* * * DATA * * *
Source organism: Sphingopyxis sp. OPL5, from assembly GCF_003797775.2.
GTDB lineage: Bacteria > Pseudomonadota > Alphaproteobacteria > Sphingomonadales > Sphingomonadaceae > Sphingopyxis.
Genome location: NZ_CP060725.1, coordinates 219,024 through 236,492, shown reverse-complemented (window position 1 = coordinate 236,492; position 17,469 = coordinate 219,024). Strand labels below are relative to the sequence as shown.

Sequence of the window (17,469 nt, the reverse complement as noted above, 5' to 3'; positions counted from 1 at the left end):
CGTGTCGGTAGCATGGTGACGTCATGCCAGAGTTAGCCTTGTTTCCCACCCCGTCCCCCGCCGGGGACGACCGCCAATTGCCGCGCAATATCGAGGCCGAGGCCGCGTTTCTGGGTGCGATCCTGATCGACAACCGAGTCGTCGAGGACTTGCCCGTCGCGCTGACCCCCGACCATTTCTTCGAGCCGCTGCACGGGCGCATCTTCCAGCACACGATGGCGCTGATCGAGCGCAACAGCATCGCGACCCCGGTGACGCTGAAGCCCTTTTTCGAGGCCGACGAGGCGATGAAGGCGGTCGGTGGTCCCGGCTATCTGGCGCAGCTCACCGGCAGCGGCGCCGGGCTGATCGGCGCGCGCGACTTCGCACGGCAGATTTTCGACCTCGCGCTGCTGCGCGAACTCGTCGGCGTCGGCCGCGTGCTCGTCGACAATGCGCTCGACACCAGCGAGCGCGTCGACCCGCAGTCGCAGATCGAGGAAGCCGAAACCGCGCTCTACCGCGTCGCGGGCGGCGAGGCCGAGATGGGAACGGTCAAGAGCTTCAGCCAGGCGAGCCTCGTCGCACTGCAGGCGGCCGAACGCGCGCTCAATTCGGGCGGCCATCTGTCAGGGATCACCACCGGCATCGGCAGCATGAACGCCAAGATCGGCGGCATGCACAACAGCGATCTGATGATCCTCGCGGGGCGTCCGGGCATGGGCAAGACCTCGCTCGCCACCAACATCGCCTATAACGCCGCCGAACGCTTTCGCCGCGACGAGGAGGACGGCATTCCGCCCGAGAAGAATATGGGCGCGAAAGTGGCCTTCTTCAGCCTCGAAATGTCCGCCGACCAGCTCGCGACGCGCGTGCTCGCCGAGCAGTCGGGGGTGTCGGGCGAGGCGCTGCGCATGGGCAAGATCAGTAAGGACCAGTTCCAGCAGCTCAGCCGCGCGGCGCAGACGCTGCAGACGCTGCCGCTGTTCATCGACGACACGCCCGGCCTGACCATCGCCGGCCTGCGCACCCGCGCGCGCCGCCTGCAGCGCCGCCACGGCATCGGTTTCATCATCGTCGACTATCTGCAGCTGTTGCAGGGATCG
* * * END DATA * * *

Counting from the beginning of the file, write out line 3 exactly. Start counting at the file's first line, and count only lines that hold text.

Genome location: NZ_CP060725.1, coordinates 219,024 through 236,492, shown reverse-complemented (window position 1 = coordinate 236,492; position 17,469 = coordinate 219,024). Strand labels below are relative to the sequence as shown.